It has a decent music player. But considering the fact that it runs Symbian, there are tons n tons of music software available.

However, there are a few features that I miss from this E51. These small features are available on almost all Sony Ericsson phones.

  1. Intellisense support when typing messages/emails. I’m not kidding. When you switch on to T9 mode and start typing, a small menu pops up – right next to the cursor – with possible words, on K300i. You can select whichever word you want.
  2. New Paragraphs. Opening up new paragraphs in my K300i was a breeze. Not possible in E51.
  3. When you receive a call, K300i shows a small icon. That icon denotes the number-type. E.g. You have stored 3 numbers for a contact (home, business & mobile). When the caller calls from a mobile, a small mobile icon is shown. The same is applicable with SMS also. But such a number categorisation is not visible at first sight on this E51. Miss this feature very much. Deciding the type of number from the call is not fun because in most cases, we don’t remember the number at all.

One huge advantage of the phone is that, it’s very sleek and handy. Put it in your upocket and you will forget that the phone even exists. For all the bells and whistles, the phone is slightly on the heavier side. But its ok, considering the fact that it has a whole lot of features. Loud speaker clarity is very good. Calendar is on the nicer side. The best part of calendar is that, if you place something on the todo list and don’t get it done, it screams on the standby, making you feel very guilty … heheh!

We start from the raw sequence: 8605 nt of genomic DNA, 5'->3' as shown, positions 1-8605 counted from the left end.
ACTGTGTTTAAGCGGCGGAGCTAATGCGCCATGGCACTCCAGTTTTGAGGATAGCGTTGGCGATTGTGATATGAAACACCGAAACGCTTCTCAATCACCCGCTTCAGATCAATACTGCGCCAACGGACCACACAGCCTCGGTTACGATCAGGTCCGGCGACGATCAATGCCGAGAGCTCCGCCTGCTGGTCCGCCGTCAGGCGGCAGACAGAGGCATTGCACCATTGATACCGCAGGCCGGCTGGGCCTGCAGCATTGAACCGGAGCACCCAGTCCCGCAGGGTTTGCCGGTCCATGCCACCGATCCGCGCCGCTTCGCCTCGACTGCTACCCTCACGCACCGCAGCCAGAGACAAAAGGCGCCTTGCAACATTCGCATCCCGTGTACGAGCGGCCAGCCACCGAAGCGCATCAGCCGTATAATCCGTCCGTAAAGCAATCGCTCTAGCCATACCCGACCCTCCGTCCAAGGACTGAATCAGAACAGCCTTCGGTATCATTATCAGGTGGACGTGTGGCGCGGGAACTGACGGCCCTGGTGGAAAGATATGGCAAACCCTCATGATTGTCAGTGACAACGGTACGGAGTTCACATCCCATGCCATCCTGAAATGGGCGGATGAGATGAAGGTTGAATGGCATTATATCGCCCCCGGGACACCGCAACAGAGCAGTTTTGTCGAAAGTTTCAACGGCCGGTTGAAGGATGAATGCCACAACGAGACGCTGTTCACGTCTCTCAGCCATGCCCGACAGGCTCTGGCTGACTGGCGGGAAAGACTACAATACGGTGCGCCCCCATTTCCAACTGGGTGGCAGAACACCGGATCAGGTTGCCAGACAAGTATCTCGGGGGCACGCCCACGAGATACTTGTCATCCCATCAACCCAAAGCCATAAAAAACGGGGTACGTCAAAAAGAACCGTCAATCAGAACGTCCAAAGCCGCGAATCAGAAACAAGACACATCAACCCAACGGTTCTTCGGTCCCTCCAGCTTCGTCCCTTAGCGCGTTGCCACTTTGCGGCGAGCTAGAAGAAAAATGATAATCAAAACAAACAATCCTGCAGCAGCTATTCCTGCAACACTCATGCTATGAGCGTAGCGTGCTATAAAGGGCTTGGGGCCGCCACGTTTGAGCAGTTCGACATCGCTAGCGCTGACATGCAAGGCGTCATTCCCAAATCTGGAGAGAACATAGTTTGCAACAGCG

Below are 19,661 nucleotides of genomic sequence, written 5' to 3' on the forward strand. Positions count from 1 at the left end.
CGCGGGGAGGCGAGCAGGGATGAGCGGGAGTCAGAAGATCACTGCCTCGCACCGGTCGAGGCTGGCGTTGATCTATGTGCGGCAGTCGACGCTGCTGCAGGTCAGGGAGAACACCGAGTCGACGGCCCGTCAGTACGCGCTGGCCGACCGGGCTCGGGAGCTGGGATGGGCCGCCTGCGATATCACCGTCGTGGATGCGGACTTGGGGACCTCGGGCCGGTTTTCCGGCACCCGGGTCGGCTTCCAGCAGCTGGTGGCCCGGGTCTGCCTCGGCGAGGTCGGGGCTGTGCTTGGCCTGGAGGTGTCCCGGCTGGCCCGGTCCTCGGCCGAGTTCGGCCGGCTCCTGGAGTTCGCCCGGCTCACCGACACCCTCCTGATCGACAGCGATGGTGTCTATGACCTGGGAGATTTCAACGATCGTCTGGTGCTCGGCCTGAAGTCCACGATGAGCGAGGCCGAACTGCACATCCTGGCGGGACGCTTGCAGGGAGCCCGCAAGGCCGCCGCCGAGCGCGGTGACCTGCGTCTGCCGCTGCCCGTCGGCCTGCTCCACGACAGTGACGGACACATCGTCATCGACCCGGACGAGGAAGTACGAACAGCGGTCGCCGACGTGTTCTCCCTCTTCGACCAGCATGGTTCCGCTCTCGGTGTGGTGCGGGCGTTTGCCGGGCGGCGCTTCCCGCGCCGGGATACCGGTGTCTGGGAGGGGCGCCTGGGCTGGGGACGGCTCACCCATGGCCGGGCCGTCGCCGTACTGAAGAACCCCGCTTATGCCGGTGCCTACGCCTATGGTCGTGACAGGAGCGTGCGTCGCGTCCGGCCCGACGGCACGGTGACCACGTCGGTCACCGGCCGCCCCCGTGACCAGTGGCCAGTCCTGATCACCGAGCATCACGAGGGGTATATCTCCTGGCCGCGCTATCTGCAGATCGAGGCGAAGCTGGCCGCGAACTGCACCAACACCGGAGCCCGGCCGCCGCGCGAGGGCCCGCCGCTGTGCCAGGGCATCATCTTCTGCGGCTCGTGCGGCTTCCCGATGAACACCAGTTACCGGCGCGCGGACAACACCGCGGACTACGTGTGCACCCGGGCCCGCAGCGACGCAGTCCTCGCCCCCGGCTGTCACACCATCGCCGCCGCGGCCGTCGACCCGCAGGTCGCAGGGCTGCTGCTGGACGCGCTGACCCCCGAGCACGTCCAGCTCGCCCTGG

It comes with a very powerful 369Mhz, ARM 11 CPU, 96 MB of SDRAM and built-in 130 MB of storage. Supports micro-sd based memory cards upto 4GB. Heap size is unlimited, which means, apps can use any amount of memory, only limited by the device specs. Java ME JAR files can also be of unlimited size. It supports HSDPA (High Speed Downlink Packet Access), which is all set to invade GSM in less than a couple of years.

All-in-all, it’s a very nice package and comes at a very low rate compared to all other phones having these features. Go, drool over the specs 😀 and let me know if you want any clarifications on any of the features.